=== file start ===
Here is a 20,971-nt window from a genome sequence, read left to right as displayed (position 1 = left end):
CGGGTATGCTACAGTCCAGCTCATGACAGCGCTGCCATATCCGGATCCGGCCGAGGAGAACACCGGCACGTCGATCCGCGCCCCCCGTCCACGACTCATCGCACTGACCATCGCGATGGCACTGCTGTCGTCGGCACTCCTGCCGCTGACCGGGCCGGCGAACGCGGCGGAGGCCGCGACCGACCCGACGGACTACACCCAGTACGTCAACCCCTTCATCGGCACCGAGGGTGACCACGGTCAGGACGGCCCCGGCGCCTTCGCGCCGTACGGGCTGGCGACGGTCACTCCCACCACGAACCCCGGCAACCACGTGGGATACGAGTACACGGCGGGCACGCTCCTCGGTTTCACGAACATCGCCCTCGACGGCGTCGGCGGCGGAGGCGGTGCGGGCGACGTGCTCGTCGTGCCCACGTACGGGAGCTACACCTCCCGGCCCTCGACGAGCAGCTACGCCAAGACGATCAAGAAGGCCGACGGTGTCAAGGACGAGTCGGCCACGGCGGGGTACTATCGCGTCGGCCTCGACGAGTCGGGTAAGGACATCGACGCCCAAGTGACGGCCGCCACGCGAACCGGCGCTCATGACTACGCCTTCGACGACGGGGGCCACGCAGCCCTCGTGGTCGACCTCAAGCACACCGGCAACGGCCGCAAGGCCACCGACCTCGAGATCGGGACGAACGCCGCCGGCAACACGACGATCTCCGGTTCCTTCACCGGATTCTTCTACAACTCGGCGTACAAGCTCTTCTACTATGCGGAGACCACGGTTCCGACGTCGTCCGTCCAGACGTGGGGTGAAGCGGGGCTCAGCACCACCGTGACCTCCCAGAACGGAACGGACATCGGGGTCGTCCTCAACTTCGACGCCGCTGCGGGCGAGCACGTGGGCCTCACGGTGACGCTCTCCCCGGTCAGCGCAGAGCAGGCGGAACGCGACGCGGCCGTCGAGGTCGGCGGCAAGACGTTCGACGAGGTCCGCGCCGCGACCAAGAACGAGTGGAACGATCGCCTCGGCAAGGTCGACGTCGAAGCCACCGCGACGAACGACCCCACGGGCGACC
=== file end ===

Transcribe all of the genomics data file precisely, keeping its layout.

Here is a 20,971-nt window from a genome sequence, read left to right as displayed (position 1 = left end):
CGGGTATGCTACAGTCCAGCTCATGACAGCGCTGCCATATCCGGATCCGGCCGAGGAGAACACCGGCACGTCGATCCGCGCCCCCCGTCCACGACTCATCGCACTGACCATCGCGATGGCACTGCTGTCGTCGGCACTCCTGCCGCTGACCGGGCCGGCGAACGCGGCGGAGGCCGCGACCGACCCGACGGACTACACCCAGTACGTCAACCCCTTCATCGGCACCGAGGGTGACCACGGTCAGGACGGCCCCGGCGCCTTCGCGCCGTACGGGCTGGCGACGGTCACTCCCACCACGAACCCCGGCAACCACGTGGGATACGAGTACACGGCGGGCACGCTCCTCGGTTTCACGAACATCGCCCTCGACGGCGTCGGCGGCGGAGGCGGTGCGGGCGACGTGCTCGTCGTGCCCACGTACGGGAGCTACACCTCCCGGCCCTCGACGAGCAGCTACGCCAAGACGATCAAGAAGGCCGACGGTGTCAAGGACGAGTCGGCCACGGCGGGGTACTATCGCGTCGGCCTCGACGAGTCGGGTAAGGACATCGACGCCCAAGTGACGGCCGCCACGCGAACCGGCGCTCATGACTACGCCTTCGACGACGGGGGCCACGCAGCCCTCGTGGTCGACCTCAAGCACACCGGCAACGGCCGCAAGGCCACCGACCTCGAGATCGGGACGAACGCCGCCGGCAACACGACGATCTCCGGTTCCTTCACCGGATTCTTCTACAACTCGGCGTACAAGCTCTTCTACTATGCGGAGACCACGGTTCCGACGTCGTCCGTCCAGACGTGGGGTGAAGCGGGGCTCAGCACCACCGTGACCTCCCAGAACGGAACGGACATCGGGGTCGTCCTCAACTTCGACGCCGCTGCGGGCGAGCACGTGGGCCTCACGGTGACGCTCTCCCCGGTCAGCGCAGAGCAGGCGGAACGCGACGCGGCCGTCGAGGTCGGCGGCAAGACGTTCGACGAGGTCCGCGCCGCGACCAAGAACGAGTGGAACGATCGCCTCGGCAAGGTCGACGTCGAAGCCACCGCGACGAACGACCCCACGGGCGACC